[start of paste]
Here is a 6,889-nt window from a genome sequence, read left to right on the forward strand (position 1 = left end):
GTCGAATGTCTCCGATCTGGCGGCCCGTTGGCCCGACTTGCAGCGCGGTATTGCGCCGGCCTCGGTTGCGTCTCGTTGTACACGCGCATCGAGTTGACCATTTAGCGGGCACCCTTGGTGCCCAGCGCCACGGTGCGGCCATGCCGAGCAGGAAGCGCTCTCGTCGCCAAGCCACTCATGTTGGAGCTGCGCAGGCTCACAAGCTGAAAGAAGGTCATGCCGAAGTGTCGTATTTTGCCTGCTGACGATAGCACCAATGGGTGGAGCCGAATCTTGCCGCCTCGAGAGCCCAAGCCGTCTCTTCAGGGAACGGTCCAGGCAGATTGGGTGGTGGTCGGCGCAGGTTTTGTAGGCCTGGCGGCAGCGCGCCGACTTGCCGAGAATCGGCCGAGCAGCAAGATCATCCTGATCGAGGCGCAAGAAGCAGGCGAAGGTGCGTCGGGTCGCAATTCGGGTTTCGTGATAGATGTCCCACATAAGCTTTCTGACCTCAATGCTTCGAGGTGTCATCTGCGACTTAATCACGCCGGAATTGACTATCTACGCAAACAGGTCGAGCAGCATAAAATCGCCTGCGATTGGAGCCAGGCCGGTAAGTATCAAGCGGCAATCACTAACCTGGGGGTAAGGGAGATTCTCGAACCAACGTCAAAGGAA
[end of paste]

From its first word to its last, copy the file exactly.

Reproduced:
Here is a 6,889-nt window from a genome sequence, read left to right on the forward strand (position 1 = left end):
GTCGAATGTCTCCGATCTGGCGGCCCGTTGGCCCGACTTGCAGCGCGGTATTGCGCCGGCCTCGGTTGCGTCTCGTTGTACACGCGCATCGAGTTGACCATTTAGCGGGCACCCTTGGTGCCCAGCGCCACGGTGCGGCCATGCCGAGCAGGAAGCGCTCTCGTCGCCAAGCCACTCATGTTGGAGCTGCGCAGGCTCACAAGCTGAAAGAAGGTCATGCCGAAGTGTCGTATTTTGCCTGCTGACGATAGCACCAATGGGTGGAGCCGAATCTTGCCGCCTCGAGAGCCCAAGCCGTCTCTTCAGGGAACGGTCCAGGCAGATTGGGTGGTGGTCGGCGCAGGTTTTGTAGGCCTGGCGGCAGCGCGCCGACTTGCCGAGAATCGGCCGAGCAGCAAGATCATCCTGATCGAGGCGCAAGAAGCAGGCGAAGGTGCGTCGGGTCGCAATTCGGGTTTCGTGATAGATGTCCCACATAAGCTTTCTGACCTCAATGCTTCGAGGTGTCATCTGCGACTTAATCACGCCGGAATTGACTATCTACGCAAACAGGTCGAGCAGCATAAAATCGCCTGCGATTGGAGCCAGGCCGGTAAGTATCAAGCGGCAATCACTAACCTGGGGGTAAGGGAGATTCTCGAACCAACGTCAAAGGAA